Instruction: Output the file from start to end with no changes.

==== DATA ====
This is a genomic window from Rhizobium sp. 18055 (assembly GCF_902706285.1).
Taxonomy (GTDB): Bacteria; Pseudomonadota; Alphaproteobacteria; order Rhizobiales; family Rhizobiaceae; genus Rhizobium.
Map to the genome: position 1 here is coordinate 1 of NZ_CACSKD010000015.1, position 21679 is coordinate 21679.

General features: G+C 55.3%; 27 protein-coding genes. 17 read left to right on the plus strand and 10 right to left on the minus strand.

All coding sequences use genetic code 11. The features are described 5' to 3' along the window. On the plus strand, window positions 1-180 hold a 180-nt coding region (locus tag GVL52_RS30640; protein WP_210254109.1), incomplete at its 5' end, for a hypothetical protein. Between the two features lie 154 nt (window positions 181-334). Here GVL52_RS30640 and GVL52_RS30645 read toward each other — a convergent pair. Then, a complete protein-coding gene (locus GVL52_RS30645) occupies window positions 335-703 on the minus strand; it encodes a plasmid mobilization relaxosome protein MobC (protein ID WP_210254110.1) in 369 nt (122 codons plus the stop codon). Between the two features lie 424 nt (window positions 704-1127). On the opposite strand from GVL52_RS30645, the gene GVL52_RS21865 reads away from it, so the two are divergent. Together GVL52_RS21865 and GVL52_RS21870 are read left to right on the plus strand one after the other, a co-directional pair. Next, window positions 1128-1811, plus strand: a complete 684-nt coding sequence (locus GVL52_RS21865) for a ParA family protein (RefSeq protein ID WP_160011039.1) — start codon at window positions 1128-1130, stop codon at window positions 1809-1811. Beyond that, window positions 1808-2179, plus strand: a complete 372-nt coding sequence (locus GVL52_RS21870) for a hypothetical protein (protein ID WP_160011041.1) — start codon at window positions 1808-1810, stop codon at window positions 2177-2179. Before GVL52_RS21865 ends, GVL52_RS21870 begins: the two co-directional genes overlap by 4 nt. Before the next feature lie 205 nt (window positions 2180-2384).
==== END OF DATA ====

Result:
This is a genomic window from Rhizobium sp. 18055 (assembly GCF_902706285.1).
Taxonomy (GTDB): Bacteria; Pseudomonadota; Alphaproteobacteria; order Rhizobiales; family Rhizobiaceae; genus Rhizobium.
Map to the genome: position 1 here is coordinate 1 of NZ_CACSKD010000015.1, position 21679 is coordinate 21679.

General features: G+C 55.3%; 27 protein-coding genes. 17 read left to right on the plus strand and 10 right to left on the minus strand.

All coding sequences use genetic code 11. The features are described 5' to 3' along the window. On the plus strand, window positions 1-180 hold a 180-nt coding region (locus tag GVL52_RS30640; protein WP_210254109.1), incomplete at its 5' end, for a hypothetical protein. Between the two features lie 154 nt (window positions 181-334). Here GVL52_RS30640 and GVL52_RS30645 read toward each other — a convergent pair. Then, a complete protein-coding gene (locus GVL52_RS30645) occupies window positions 335-703 on the minus strand; it encodes a plasmid mobilization relaxosome protein MobC (protein ID WP_210254110.1) in 369 nt (122 codons plus the stop codon). Between the two features lie 424 nt (window positions 704-1127). On the opposite strand from GVL52_RS30645, the gene GVL52_RS21865 reads away from it, so the two are divergent. Together GVL52_RS21865 and GVL52_RS21870 are read left to right on the plus strand one after the other, a co-directional pair. Next, window positions 1128-1811, plus strand: a complete 684-nt coding sequence (locus GVL52_RS21865) for a ParA family protein (RefSeq protein ID WP_160011039.1) — start codon at window positions 1128-1130, stop codon at window positions 1809-1811. Beyond that, window positions 1808-2179, plus strand: a complete 372-nt coding sequence (locus GVL52_RS21870) for a hypothetical protein (protein ID WP_160011041.1) — start codon at window positions 1808-1810, stop codon at window positions 2177-2179. Before GVL52_RS21865 ends, GVL52_RS21870 begins: the two co-directional genes overlap by 4 nt. Before the next feature lie 205 nt (window positions 2180-2384).